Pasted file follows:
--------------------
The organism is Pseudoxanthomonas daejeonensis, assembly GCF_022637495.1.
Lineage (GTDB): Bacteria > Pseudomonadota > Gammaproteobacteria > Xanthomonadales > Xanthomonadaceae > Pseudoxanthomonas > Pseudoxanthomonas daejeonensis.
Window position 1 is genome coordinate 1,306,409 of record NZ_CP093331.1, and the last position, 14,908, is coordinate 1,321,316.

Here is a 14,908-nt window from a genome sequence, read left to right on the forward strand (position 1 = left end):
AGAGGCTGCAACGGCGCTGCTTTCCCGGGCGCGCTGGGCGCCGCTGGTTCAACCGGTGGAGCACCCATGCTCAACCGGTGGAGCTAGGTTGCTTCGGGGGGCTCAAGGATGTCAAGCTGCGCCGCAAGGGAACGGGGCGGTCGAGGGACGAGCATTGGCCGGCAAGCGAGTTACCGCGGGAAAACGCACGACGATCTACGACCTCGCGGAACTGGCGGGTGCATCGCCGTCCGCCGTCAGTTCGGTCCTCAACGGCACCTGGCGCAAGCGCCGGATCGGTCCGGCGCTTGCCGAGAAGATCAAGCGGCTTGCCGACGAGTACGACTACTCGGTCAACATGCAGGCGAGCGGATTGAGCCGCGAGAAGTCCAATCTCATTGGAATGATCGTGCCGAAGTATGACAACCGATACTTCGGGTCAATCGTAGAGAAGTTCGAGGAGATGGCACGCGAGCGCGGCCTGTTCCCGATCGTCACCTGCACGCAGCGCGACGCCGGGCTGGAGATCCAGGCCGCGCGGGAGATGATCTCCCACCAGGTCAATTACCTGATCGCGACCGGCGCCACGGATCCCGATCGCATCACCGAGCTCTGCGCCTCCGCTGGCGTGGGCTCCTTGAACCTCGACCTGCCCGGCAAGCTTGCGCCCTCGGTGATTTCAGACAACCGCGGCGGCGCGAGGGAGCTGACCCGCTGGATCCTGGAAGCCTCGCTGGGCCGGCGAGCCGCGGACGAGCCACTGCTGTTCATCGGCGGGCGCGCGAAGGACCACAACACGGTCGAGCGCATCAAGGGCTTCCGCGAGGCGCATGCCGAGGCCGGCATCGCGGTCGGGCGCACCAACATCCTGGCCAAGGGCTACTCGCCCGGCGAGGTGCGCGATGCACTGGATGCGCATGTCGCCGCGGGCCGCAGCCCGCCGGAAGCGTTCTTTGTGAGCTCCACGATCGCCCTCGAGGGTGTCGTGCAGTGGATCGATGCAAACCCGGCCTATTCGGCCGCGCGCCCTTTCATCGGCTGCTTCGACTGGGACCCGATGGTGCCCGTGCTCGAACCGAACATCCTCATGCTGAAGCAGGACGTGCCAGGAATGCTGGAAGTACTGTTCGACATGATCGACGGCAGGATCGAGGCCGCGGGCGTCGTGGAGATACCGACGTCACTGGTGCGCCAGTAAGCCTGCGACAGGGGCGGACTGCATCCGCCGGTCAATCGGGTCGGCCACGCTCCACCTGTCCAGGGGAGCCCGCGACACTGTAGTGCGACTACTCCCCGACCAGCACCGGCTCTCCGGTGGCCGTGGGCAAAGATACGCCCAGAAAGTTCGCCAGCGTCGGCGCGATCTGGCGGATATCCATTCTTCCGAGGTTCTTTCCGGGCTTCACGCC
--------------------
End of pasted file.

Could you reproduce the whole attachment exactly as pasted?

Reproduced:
The organism is Pseudoxanthomonas daejeonensis, assembly GCF_022637495.1.
Lineage (GTDB): Bacteria > Pseudomonadota > Gammaproteobacteria > Xanthomonadales > Xanthomonadaceae > Pseudoxanthomonas > Pseudoxanthomonas daejeonensis.
Window position 1 is genome coordinate 1,306,409 of record NZ_CP093331.1, and the last position, 14,908, is coordinate 1,321,316.

Here is a 14,908-nt window from a genome sequence, read left to right on the forward strand (position 1 = left end):
AGAGGCTGCAACGGCGCTGCTTTCCCGGGCGCGCTGGGCGCCGCTGGTTCAACCGGTGGAGCACCCATGCTCAACCGGTGGAGCTAGGTTGCTTCGGGGGGCTCAAGGATGTCAAGCTGCGCCGCAAGGGAACGGGGCGGTCGAGGGACGAGCATTGGCCGGCAAGCGAGTTACCGCGGGAAAACGCACGACGATCTACGACCTCGCGGAACTGGCGGGTGCATCGCCGTCCGCCGTCAGTTCGGTCCTCAACGGCACCTGGCGCAAGCGCCGGATCGGTCCGGCGCTTGCCGAGAAGATCAAGCGGCTTGCCGACGAGTACGACTACTCGGTCAACATGCAGGCGAGCGGATTGAGCCGCGAGAAGTCCAATCTCATTGGAATGATCGTGCCGAAGTATGACAACCGATACTTCGGGTCAATCGTAGAGAAGTTCGAGGAGATGGCACGCGAGCGCGGCCTGTTCCCGATCGTCACCTGCACGCAGCGCGACGCCGGGCTGGAGATCCAGGCCGCGCGGGAGATGATCTCCCACCAGGTCAATTACCTGATCGCGACCGGCGCCACGGATCCCGATCGCATCACCGAGCTCTGCGCCTCCGCTGGCGTGGGCTCCTTGAACCTCGACCTGCCCGGCAAGCTTGCGCCCTCGGTGATTTCAGACAACCGCGGCGGCGCGAGGGAGCTGACCCGCTGGATCCTGGAAGCCTCGCTGGGCCGGCGAGCCGCGGACGAGCCACTGCTGTTCATCGGCGGGCGCGCGAAGGACCACAACACGGTCGAGCGCATCAAGGGCTTCCGCGAGGCGCATGCCGAGGCCGGCATCGCGGTCGGGCGCACCAACATCCTGGCCAAGGGCTACTCGCCCGGCGAGGTGCGCGATGCACTGGATGCGCATGTCGCCGCGGGCCGCAGCCCGCCGGAAGCGTTCTTTGTGAGCTCCACGATCGCCCTCGAGGGTGTCGTGCAGTGGATCGATGCAAACCCGGCCTATTCGGCCGCGCGCCCTTTCATCGGCTGCTTCGACTGGGACCCGATGGTGCCCGTGCTCGAACCGAACATCCTCATGCTGAAGCAGGACGTGCCAGGAATGCTGGAAGTACTGTTCGACATGATCGACGGCAGGATCGAGGCCGCGGGCGTCGTGGAGATACCGACGTCACTGGTGCGCCAGTAAGCCTGCGACAGGGGCGGACTGCATCCGCCGGTCAATCGGGTCGGCCACGCTCCACCTGTCCAGGGGAGCCCGCGACACTGTAGTGCGACTACTCCCCGACCAGCACCGGCTCTCCGGTGGCCGTGGGCAAAGATACGCCCAGAAAGTTCGCCAGCGTCGGCGCGATCTGGCGGATATCCATTCTTCCGAGGTTCTTTCCGGGCTTCACGCC